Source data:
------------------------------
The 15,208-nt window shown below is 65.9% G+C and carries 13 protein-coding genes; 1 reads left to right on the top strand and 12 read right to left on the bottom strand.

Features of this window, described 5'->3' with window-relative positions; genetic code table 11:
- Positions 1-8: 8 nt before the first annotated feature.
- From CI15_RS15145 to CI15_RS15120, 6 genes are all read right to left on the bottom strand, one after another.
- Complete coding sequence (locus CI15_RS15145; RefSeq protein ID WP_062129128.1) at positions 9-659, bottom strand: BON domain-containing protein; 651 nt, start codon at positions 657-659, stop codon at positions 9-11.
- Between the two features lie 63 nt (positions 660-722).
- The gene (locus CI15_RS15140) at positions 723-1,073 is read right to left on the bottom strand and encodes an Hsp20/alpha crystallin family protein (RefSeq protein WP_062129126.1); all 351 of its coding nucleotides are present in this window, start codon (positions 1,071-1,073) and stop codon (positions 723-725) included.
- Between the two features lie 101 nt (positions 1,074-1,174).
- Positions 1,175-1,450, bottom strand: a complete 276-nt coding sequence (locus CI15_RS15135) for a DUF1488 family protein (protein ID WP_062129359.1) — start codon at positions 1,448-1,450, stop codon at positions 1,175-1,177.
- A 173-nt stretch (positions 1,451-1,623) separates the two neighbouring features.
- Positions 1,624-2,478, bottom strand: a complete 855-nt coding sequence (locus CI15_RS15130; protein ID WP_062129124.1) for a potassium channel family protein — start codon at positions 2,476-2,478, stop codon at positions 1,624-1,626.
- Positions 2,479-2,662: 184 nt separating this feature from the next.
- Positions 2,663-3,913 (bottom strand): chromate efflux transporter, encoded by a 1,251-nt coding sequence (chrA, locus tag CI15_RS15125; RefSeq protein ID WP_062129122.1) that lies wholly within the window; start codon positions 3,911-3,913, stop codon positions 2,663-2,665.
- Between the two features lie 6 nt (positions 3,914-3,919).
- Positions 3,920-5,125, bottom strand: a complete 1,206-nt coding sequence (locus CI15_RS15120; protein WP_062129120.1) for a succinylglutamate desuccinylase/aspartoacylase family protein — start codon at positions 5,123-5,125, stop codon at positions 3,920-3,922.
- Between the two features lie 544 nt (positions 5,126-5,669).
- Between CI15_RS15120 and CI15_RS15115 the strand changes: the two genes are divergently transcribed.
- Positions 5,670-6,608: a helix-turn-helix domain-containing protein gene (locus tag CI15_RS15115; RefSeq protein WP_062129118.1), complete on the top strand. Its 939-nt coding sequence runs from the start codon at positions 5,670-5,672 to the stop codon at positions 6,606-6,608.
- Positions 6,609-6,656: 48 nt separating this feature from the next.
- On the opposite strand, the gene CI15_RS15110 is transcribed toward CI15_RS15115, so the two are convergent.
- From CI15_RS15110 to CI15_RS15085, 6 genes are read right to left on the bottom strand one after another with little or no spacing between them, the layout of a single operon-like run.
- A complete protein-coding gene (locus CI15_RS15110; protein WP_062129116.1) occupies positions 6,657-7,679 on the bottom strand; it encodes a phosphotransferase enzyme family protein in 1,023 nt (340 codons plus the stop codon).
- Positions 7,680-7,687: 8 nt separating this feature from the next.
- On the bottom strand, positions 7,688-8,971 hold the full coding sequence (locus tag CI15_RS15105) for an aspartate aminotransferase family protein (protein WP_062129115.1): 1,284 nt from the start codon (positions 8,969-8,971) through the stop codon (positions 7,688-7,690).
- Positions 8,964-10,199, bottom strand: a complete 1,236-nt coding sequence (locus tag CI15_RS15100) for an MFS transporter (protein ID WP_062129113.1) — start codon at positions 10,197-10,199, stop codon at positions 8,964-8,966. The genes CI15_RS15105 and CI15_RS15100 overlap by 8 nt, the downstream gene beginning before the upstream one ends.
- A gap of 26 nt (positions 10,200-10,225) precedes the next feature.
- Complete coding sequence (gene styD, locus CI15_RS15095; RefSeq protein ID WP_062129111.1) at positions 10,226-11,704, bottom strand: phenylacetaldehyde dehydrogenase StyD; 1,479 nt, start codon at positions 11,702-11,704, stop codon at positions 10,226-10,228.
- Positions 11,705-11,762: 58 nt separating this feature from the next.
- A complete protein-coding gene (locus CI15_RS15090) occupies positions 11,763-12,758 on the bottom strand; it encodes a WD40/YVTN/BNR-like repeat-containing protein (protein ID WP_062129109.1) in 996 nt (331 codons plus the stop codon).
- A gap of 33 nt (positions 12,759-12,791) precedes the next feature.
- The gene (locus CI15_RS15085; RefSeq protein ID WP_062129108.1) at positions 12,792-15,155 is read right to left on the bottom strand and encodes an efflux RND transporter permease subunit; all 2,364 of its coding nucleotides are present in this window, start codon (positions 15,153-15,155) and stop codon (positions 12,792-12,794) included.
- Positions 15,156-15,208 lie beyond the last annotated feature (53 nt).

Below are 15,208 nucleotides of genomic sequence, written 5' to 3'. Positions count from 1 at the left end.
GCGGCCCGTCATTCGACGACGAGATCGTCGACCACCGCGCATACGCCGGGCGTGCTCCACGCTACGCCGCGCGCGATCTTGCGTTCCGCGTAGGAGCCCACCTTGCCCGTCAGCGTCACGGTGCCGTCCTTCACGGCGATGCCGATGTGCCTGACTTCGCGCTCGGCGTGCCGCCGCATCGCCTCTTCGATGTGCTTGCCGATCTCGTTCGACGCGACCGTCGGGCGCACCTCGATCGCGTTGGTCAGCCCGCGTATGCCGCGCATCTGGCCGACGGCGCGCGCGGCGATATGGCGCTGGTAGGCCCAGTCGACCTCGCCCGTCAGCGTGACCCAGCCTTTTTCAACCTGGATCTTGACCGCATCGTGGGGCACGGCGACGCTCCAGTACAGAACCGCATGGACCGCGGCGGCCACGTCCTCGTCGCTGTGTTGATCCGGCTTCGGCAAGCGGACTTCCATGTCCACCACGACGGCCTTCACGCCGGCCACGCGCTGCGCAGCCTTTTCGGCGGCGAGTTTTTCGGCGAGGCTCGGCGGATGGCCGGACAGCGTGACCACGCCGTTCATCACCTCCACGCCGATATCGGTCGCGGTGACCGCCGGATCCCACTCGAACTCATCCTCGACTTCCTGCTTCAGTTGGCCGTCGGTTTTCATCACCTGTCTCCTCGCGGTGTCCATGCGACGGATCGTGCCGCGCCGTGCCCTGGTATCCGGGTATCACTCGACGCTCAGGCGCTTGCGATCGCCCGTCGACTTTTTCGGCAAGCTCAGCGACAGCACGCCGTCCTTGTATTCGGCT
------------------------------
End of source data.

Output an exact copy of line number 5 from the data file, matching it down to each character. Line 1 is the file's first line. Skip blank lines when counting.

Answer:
- Complete coding sequence (locus CI15_RS15145; RefSeq protein ID WP_062129128.1) at positions 9-659, bottom strand: BON domain-containing protein; 651 nt, start codon at positions 657-659, stop codon at positions 9-11.